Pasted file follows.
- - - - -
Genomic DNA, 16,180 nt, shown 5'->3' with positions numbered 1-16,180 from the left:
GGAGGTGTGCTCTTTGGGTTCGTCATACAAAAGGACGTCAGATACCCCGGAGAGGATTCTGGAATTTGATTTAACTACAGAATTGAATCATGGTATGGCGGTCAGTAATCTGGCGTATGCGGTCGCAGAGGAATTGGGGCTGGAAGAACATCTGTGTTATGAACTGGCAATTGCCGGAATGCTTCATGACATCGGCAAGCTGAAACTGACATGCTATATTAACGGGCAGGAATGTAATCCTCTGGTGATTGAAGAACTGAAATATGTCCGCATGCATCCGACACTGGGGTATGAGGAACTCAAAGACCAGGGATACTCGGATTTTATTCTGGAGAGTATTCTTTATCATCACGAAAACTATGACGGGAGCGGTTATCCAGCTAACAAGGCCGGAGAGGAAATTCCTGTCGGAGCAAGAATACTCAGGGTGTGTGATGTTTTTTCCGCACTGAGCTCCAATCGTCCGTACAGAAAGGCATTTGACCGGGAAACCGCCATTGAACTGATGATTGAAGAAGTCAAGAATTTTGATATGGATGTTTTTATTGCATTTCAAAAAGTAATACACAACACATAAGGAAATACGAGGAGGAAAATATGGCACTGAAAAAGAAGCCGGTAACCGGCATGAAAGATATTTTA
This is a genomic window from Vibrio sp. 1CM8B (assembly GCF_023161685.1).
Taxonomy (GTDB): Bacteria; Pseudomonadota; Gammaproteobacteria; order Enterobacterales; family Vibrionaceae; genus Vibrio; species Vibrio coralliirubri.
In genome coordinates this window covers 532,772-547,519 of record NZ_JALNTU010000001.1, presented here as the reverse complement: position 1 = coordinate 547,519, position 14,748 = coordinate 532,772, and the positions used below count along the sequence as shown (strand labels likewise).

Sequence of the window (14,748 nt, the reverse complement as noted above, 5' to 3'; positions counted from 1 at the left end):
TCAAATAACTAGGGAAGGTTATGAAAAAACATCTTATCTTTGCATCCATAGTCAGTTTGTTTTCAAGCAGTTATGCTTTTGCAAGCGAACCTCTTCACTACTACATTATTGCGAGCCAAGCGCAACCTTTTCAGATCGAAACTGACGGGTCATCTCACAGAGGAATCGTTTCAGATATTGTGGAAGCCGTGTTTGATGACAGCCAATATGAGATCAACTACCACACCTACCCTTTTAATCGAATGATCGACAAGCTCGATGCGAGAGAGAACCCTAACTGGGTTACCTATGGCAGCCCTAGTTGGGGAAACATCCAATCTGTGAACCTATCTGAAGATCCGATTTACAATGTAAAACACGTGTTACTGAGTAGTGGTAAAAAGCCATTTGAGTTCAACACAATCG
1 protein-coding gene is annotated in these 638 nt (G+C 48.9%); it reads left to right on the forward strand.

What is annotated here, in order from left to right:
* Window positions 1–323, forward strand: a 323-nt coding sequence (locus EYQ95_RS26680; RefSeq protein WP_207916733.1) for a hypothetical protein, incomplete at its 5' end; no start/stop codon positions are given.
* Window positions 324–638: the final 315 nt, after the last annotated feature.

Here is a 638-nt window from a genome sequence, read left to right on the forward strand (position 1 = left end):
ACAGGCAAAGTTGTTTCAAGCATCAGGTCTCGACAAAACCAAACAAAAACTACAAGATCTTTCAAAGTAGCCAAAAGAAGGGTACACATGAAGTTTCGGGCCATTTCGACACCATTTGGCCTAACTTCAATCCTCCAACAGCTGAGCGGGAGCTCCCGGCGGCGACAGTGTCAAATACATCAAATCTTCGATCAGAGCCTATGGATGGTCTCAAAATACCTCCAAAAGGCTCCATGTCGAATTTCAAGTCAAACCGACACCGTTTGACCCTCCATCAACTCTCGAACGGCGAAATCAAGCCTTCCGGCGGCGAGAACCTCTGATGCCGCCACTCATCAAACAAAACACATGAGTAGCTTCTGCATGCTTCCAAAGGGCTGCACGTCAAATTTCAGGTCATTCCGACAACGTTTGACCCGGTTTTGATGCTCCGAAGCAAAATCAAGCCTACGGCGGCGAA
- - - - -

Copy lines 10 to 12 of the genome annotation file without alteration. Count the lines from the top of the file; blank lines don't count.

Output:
* Window positions 1–323, forward strand: a 323-nt coding sequence (locus EYQ95_RS26680; RefSeq protein WP_207916733.1) for a hypothetical protein, incomplete at its 5' end; no start/stop codon positions are given.
* Window positions 324–638: the final 315 nt, after the last annotated feature.

Here is a 638-nt window from a genome sequence, read left to right on the forward strand (position 1 = left end):